On a recent trip to Basel, I visited the local climbing centre – Kletterhalle 7 – and was blown away by how amazing it looked and how quiet it was! (There’s another centre in Basel that specialises in bouldering).
Unfortunately, I didn’t have a belay partner, so I had to limit myself to the bouldering area. Which was more than enough to keep me entertained for a couple of hours.
Here’s a video of my first try on a medium-light (that’s how they grade the problems) roof route. And yes, I fall on the last move :) By this point, I had done all the light problems in that area, so my forearms were begging for some rest.
I need to bring a belay partner with me next time. I really want to give those big walls a go! :)
It’s so freaking frustrating… It happens… every… single… time.
Every time I’m loving a new sport and starting to see some progress, I get injured. It happened with Judo, with Parkour, with In-Line Skating and now with Lucha/Gymnastics.
Yes, one or two times it might have been my fault – with all the excitement I pushed too hard or tried to go too fast – but not this time. I was doing everything right, taking it slow and really listening to my body. I was doing strength training and stretching, trying to make sure my body was ready. I was avoiding crazy moves and progressing slowly. I was taking rest days seriously, for crying out loud!…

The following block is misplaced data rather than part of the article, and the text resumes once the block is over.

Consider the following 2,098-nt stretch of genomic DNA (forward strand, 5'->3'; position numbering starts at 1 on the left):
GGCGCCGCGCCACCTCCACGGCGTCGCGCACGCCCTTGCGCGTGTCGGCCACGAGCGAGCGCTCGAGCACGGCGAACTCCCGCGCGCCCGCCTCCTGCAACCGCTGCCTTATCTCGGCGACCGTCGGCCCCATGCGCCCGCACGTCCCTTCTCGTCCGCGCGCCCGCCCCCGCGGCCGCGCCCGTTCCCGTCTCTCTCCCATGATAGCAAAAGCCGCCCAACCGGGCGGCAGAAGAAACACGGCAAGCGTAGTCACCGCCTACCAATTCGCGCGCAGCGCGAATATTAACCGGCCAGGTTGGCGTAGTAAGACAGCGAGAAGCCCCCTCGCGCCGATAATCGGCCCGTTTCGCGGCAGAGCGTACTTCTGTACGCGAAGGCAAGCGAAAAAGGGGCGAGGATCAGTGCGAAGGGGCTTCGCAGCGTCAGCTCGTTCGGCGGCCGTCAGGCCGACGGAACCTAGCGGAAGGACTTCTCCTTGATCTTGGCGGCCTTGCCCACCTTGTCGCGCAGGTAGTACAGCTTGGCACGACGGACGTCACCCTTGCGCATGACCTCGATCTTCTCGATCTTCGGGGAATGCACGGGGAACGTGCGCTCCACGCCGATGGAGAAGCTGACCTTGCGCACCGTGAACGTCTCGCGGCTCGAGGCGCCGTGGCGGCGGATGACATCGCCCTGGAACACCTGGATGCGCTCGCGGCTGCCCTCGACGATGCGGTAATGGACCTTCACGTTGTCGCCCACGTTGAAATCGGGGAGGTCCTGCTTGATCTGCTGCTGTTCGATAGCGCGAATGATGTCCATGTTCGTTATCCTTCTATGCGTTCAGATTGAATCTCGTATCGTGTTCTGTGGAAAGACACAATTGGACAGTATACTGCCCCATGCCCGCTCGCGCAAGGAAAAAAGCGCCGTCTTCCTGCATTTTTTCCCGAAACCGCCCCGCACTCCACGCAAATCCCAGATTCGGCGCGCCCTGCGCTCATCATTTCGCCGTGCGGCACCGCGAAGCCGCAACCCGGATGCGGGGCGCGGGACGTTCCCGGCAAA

But no… one day I wake up and bam!… new injury! Take that! How did it happen? No idea. It’s just there. Deal with it.
Grrrrr!… I just want to do sports! Is that so much to ask? I mean, I need to do sports!… Now what? I stop for a month (or more), and all my progress will go down the drain… Back to square one!
Well, I guess I’ll get some time to work on my japanese :/
A month into my decision of working on my flexibility I’m starting to see some results. I can now touch my toes without stretching or warming up beforehand!
I know this is nothing special for most people, but for me it’s amazing as I’ve always been pretty tight.
I’m obviously not stopping here. I’m gonna keep working on it, as I want to improve even more and be able to be comfortable in these positions.
I’m not one to hang around the house that much, as I’m constantly doing some kind of activity outside, but with the rough weather closing in on London it’s bound to happen more often, so I need something to keep me busy so I don’t go nuts.
Today I went to Foyles Bookstore in Soho and bought a copy of Samuel Martin’s Basic Japanese. This is coming more than a year late, though. When I went to Japan in 2014 I decided I wanted to learn Japanese, but never really got into it. Better late than never, I guess. I’ll try to spend a little time working on my Japanese on rainy sundays!
Side note: I had forgotten how pleasant it is to spend some time in a nice bookstore. It’s almost like meditation :)
Just got back from saturday’s session, where I did my first piked front flip.